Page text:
Understanding Swimming Pool Circulation

What is a swimming pool? When you boil it all down, a swimming pool is just a giant structure that holds a large amount of water. That water requires cleaning to keep it sanitised and safe for you to swim in. To do so, the water requires the three C’s:

  • Cleaning
  • Chemicals
  • Circulation

In this article we will be looking at the last item on this list, Circulation.

Circulation plays an essential part in the three C’s as it enables cleaning and helps mix chemicals in your pool water. Without circulation, the other two points will not be possible.

 

The Essentials of Pool Circulation

In most in-ground pools, water is pulled in through the skimmer(s) located along the top of your pool, and the main drain(s) located at the bottom of the deep end.

It’s then pumped through your filter and back into your pool through the return jets. Some pools will have just one skimmer and return, while other pools will have multiple, sometimes including jets in the steps or attached hot tubs.

 

Improving Your Pool Circulation

Your return jets (where water enters back into your pool) should be multi-directional. The fitting should be able to be moved and pointed in a certain direction. Adjusting these jets so that you stir up as much water as possible will improve your pool circulation. Always try to aim your jets to the opposite side of your skimmers and downwards. This will circulate the water and mix the water at the bottom of your pool to the surface.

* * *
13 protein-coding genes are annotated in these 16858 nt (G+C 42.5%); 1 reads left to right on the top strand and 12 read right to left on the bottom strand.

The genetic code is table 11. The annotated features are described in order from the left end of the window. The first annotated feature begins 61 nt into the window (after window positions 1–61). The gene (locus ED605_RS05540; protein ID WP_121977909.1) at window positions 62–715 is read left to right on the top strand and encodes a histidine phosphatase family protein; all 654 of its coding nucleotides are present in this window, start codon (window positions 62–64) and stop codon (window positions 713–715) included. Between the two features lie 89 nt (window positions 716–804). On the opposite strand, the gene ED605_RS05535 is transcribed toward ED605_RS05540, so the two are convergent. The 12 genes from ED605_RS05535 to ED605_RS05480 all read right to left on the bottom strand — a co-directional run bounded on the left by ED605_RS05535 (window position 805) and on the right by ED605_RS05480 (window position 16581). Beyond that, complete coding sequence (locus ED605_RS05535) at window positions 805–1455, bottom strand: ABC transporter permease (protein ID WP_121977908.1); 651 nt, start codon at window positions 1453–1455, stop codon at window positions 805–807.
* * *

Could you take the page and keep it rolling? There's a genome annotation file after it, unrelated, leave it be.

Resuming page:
Dead spots

An area where water has poor circulation is called a dead spot. Common areas within a pool include:

  • Behind ladders
  • Around any steps into the pool
  • Underneath your skimmers
  • Corners of the pool

Not all dead areas can be cured by pointing the jets at these areas. In many cases it will be impossible. When you come to clean your pool it is worth paying attention to these areas and use your pool brush to stir up the water in these areas. Brushing will also break up and build up of micro organisms that have started to grow in these areas where they are relatively undisturbed.

 

Turnover rate of your pool

The turnover rate of your pool is a handy thing to know when it comes to understanding your pool’s circulation. The turnover rate is the time your pool takes to circulate all the water in your pool. In an ideal world, you should turn over your pool’s water twice a day. A general rule of thumb is to run your pool pump 8-10 hours a day to make sure you achieve this target.

 

Circulation is essential to your swimming pool’s health. Make sure you do the following checks and tasks to keep your pool circulation in check:

  • Run your pump 8-10 hours a day
  • Keep your skimmer baskets clear of debris
  • Angle your return jets to stir up the water as much as possible
  • Point your jets toward the bottom of the pool to stir up the water on the bottom
  • Brush your pool’s dead spots at least once a week

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